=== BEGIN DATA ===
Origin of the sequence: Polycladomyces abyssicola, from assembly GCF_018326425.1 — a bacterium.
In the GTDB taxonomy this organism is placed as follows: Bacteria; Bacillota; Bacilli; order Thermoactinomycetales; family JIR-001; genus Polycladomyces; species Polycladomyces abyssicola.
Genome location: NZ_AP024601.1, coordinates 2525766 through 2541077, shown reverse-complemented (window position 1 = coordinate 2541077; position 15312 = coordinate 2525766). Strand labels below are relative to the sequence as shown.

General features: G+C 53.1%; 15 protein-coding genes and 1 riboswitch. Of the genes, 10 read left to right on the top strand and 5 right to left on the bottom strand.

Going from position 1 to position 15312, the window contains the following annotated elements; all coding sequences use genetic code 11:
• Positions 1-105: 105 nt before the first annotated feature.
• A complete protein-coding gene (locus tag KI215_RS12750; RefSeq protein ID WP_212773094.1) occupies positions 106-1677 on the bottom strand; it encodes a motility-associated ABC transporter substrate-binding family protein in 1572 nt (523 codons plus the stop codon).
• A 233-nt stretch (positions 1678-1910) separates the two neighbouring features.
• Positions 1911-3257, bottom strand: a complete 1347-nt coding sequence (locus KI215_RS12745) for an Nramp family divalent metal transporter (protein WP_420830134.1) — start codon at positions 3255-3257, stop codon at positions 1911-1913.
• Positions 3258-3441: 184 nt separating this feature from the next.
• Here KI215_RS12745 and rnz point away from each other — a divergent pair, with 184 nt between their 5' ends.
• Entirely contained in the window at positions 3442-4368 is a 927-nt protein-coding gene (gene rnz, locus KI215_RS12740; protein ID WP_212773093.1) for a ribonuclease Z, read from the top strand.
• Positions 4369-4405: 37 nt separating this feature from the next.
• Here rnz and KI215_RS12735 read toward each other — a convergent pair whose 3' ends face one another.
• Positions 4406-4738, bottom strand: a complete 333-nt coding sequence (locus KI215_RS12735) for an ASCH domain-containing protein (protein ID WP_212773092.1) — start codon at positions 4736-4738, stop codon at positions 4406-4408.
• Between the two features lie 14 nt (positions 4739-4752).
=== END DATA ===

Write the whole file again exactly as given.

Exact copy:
Origin of the sequence: Polycladomyces abyssicola, from assembly GCF_018326425.1 — a bacterium.
In the GTDB taxonomy this organism is placed as follows: Bacteria; Bacillota; Bacilli; order Thermoactinomycetales; family JIR-001; genus Polycladomyces; species Polycladomyces abyssicola.
Genome location: NZ_AP024601.1, coordinates 2525766 through 2541077, shown reverse-complemented (window position 1 = coordinate 2541077; position 15312 = coordinate 2525766). Strand labels below are relative to the sequence as shown.

General features: G+C 53.1%; 15 protein-coding genes and 1 riboswitch. Of the genes, 10 read left to right on the top strand and 5 right to left on the bottom strand.

Going from position 1 to position 15312, the window contains the following annotated elements; all coding sequences use genetic code 11:
• Positions 1-105: 105 nt before the first annotated feature.
• A complete protein-coding gene (locus tag KI215_RS12750; RefSeq protein ID WP_212773094.1) occupies positions 106-1677 on the bottom strand; it encodes a motility-associated ABC transporter substrate-binding family protein in 1572 nt (523 codons plus the stop codon).
• A 233-nt stretch (positions 1678-1910) separates the two neighbouring features.
• Positions 1911-3257, bottom strand: a complete 1347-nt coding sequence (locus KI215_RS12745) for an Nramp family divalent metal transporter (protein WP_420830134.1) — start codon at positions 3255-3257, stop codon at positions 1911-1913.
• Positions 3258-3441: 184 nt separating this feature from the next.
• Here KI215_RS12745 and rnz point away from each other — a divergent pair, with 184 nt between their 5' ends.
• Entirely contained in the window at positions 3442-4368 is a 927-nt protein-coding gene (gene rnz, locus KI215_RS12740; protein ID WP_212773093.1) for a ribonuclease Z, read from the top strand.
• Positions 4369-4405: 37 nt separating this feature from the next.
• Here rnz and KI215_RS12735 read toward each other — a convergent pair whose 3' ends face one another.
• Positions 4406-4738, bottom strand: a complete 333-nt coding sequence (locus KI215_RS12735) for an ASCH domain-containing protein (protein ID WP_212773092.1) — start codon at positions 4736-4738, stop codon at positions 4406-4408.
• Between the two features lie 14 nt (positions 4739-4752).